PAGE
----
no employer shall employ any of his employees for a workweek longer than forty hours, unless such employee receives compensation for his employment in excess of the hours above specified at a rate of not less than one and one-half times the regular rate at which he is employed. 1

This language is almost identical to the overtime compensation provisions of the Fair Labor Standards Act of 1938, 29 U.S.C. § 201, et seq., 2 after which our statute is patterned. See Kucera v. City of Wheeling, 158 W.Va. 860, 869, 215 S.E.2d 216, 221 (1975) (Sprouse, J., dissenting).

Federal courts have concluded that the federal act takes the workweek 3 as the standard and inflexible work unit for computing overtime compensation. See, e.g., Black v. Roland Electrical Co., 68 F.Supp. 117, (D.Md.1946), modified on other grounds, 163 F.2d 417 (4th Cir.1947), cert. denied, 333 U.S. 854, 68 S.Ct. 729, 92 L.Ed. 1135 (1948); United States v. Universal C.I.T. Credit Corp., 102 F.Supp. 179 (D.C.Mo.), aff'd, 344 U.S. 218, 73 S.Ct. 227, 97 L.Ed. 260 (1952). Consequently, it has been held that the act does not permit an employer to average hours worked in two or more workweeks in order to avoid paying overtime. Luther v. Z. Wilson, Inc., 528 F.Supp. 1166 (S.D.Ohio 1982); Mitchell v. Gatlin, 179 F.Supp. 260 (S.D.Miss.1959). "Thus, if an employee works 30 hours one week and 50 hours the next, he must receive overtime compensation for the overtime hours worked beyond the applicable maximum in the second week, even though the average number of hours worked in the 2 weeks is 40." 29 C.F.R. § 778.104 (1982).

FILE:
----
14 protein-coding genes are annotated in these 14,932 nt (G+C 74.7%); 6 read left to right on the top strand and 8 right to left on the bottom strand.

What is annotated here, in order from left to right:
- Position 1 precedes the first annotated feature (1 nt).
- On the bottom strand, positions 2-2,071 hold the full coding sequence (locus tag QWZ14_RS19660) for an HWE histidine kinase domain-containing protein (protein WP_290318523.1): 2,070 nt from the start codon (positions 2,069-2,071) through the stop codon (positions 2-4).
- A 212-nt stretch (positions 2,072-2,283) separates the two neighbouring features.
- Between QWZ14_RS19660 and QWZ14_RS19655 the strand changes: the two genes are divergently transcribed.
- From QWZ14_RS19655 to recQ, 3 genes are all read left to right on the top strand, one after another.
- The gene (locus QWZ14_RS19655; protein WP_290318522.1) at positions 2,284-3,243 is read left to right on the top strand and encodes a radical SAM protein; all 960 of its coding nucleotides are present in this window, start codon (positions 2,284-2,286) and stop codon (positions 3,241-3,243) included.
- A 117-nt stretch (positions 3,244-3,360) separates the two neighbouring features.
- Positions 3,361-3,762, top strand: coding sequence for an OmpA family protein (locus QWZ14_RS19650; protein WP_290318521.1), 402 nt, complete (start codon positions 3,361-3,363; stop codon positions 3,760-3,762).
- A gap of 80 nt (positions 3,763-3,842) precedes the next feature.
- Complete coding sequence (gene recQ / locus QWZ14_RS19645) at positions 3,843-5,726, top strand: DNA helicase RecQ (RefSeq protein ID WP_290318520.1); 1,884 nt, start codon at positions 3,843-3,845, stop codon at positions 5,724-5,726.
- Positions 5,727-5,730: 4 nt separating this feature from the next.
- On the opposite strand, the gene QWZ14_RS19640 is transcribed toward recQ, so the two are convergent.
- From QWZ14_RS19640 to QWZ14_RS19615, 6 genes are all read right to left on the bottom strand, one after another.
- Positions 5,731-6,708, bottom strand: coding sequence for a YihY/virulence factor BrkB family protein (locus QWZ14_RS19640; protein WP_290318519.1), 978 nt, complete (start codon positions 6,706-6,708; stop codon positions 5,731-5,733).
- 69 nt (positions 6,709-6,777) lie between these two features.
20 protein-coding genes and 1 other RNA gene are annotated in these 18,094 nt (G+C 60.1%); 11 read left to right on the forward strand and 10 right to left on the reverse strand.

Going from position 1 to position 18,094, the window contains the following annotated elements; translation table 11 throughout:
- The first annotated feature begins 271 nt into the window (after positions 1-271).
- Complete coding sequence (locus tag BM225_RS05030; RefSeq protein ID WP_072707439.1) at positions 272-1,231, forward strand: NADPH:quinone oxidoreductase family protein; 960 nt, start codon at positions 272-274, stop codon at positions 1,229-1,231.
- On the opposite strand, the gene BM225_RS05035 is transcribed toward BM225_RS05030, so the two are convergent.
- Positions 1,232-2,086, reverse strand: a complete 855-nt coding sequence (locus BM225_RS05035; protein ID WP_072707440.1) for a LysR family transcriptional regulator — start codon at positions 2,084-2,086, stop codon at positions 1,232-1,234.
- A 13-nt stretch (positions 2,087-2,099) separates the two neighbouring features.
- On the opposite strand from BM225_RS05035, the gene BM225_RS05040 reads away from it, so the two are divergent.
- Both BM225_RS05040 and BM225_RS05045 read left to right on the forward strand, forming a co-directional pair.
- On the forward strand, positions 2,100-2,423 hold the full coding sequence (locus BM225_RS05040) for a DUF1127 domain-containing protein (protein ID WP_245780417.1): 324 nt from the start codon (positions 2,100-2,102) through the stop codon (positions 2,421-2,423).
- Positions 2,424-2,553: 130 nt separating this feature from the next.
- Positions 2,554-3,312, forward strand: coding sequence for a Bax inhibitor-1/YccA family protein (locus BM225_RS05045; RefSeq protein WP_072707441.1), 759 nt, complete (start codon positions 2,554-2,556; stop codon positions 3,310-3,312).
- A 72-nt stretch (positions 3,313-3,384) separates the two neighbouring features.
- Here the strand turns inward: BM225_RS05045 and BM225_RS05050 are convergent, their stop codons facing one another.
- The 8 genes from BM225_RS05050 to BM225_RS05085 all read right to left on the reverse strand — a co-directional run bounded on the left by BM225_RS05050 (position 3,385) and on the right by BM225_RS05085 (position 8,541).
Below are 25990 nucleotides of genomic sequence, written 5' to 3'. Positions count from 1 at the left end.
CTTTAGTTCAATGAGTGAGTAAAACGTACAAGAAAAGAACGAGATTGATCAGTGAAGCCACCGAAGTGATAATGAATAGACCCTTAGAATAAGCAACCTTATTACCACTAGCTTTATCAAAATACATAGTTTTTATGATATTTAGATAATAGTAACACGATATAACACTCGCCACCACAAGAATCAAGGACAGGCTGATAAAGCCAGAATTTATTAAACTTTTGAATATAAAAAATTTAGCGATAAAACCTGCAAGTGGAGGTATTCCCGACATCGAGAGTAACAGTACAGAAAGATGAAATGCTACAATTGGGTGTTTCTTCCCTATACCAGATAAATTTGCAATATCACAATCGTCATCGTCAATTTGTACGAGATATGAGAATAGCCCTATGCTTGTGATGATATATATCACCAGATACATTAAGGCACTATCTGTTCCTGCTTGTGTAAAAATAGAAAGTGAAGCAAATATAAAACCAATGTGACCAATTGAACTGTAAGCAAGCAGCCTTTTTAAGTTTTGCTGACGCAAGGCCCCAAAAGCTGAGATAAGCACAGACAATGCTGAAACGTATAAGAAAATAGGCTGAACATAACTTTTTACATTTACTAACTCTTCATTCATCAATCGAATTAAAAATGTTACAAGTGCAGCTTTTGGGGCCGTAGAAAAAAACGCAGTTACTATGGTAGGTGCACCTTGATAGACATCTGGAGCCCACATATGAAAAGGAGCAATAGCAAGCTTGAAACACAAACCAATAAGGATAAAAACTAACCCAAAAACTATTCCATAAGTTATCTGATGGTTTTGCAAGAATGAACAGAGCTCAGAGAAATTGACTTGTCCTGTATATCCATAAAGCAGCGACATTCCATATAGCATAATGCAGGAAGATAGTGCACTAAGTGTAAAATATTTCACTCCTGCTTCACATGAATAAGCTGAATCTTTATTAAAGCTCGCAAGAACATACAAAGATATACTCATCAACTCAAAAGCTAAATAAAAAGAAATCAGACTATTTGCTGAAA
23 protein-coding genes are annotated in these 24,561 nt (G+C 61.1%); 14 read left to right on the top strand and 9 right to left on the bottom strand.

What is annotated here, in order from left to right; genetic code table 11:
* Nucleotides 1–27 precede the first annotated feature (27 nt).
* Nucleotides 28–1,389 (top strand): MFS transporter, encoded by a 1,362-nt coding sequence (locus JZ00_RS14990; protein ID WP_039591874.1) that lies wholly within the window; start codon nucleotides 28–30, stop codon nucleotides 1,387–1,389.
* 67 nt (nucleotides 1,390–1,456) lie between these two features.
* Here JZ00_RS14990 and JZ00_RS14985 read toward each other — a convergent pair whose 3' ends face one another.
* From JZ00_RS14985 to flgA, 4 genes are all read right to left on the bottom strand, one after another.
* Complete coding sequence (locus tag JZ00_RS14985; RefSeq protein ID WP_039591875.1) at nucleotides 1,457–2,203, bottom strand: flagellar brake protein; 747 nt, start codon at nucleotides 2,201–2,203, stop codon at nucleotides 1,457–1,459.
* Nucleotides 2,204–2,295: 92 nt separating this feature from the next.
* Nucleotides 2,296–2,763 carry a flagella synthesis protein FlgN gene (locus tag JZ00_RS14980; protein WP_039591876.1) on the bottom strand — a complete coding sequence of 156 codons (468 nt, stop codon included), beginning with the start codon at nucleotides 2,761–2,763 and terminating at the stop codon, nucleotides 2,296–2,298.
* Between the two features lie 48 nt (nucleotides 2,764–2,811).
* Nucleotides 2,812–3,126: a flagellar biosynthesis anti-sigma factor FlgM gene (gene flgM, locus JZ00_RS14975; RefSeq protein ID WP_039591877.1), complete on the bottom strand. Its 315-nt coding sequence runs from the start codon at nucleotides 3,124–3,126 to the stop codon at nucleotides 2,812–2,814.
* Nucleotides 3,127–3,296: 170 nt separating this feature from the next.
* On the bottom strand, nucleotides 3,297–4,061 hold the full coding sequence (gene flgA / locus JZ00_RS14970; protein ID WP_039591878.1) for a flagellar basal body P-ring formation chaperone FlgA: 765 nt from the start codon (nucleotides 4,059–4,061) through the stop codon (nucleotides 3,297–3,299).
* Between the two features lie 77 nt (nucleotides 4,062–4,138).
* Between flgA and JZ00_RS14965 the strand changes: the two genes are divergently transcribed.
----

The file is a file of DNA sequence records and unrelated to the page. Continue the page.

In addition, those courts have concluded that allowing an employer credit for wages paid in non-overtime workweeks violates the concept of the workweek as the standard of time for computing statutory overtime, and that the amount of compensation due an employee under the act at each pay [173 W.Va. 523] period must be calculated on the basis of a single workweek. Black v. Roland Electrical Co., supra. See Freeman v. Blake, 84 F.Supp. 700 (D.Mass.1949); Hutchinson v. William G. Barry, Inc., 50 F.Supp. 292 (D.Mass.1943). See also United States v. Klinghoffer Bros., 285 F.2d 487 (2d Cir.1960); Luther v. Z. Wilson, Inc., supra.